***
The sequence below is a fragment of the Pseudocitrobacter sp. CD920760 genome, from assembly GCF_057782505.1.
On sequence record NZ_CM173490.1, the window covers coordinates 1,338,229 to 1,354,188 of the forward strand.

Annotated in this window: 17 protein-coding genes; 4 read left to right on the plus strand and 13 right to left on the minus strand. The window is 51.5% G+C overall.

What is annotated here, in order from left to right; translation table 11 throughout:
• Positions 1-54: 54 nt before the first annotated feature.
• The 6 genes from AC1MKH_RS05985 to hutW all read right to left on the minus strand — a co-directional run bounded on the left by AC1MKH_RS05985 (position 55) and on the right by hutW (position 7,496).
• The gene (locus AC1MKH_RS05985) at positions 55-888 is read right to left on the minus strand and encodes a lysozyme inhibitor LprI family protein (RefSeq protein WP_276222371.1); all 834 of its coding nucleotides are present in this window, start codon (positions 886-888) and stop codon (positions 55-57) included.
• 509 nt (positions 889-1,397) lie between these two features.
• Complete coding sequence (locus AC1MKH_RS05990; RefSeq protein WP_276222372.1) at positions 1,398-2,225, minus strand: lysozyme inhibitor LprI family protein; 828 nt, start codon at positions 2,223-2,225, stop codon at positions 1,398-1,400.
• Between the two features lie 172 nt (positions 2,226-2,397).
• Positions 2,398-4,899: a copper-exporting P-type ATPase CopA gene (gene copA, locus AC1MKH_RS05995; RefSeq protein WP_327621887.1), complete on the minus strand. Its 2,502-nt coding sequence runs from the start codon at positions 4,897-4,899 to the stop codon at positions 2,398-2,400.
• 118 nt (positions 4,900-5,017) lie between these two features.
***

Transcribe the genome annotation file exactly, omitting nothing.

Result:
The sequence below is a fragment of the Pseudocitrobacter sp. CD920760 genome, from assembly GCF_057782505.1.
On sequence record NZ_CM173490.1, the window covers coordinates 1,338,229 to 1,354,188 of the forward strand.

Annotated in this window: 17 protein-coding genes; 4 read left to right on the plus strand and 13 right to left on the minus strand. The window is 51.5% G+C overall.

What is annotated here, in order from left to right; translation table 11 throughout:
• Positions 1-54: 54 nt before the first annotated feature.
• The 6 genes from AC1MKH_RS05985 to hutW all read right to left on the minus strand — a co-directional run bounded on the left by AC1MKH_RS05985 (position 55) and on the right by hutW (position 7,496).
• The gene (locus AC1MKH_RS05985) at positions 55-888 is read right to left on the minus strand and encodes a lysozyme inhibitor LprI family protein (RefSeq protein WP_276222371.1); all 834 of its coding nucleotides are present in this window, start codon (positions 886-888) and stop codon (positions 55-57) included.
• 509 nt (positions 889-1,397) lie between these two features.
• Complete coding sequence (locus AC1MKH_RS05990; RefSeq protein WP_276222372.1) at positions 1,398-2,225, minus strand: lysozyme inhibitor LprI family protein; 828 nt, start codon at positions 2,223-2,225, stop codon at positions 1,398-1,400.
• Between the two features lie 172 nt (positions 2,226-2,397).
• Positions 2,398-4,899: a copper-exporting P-type ATPase CopA gene (gene copA, locus AC1MKH_RS05995; RefSeq protein WP_327621887.1), complete on the minus strand. Its 2,502-nt coding sequence runs from the start codon at positions 4,897-4,899 to the stop codon at positions 2,398-2,400.
• 118 nt (positions 4,900-5,017) lie between these two features.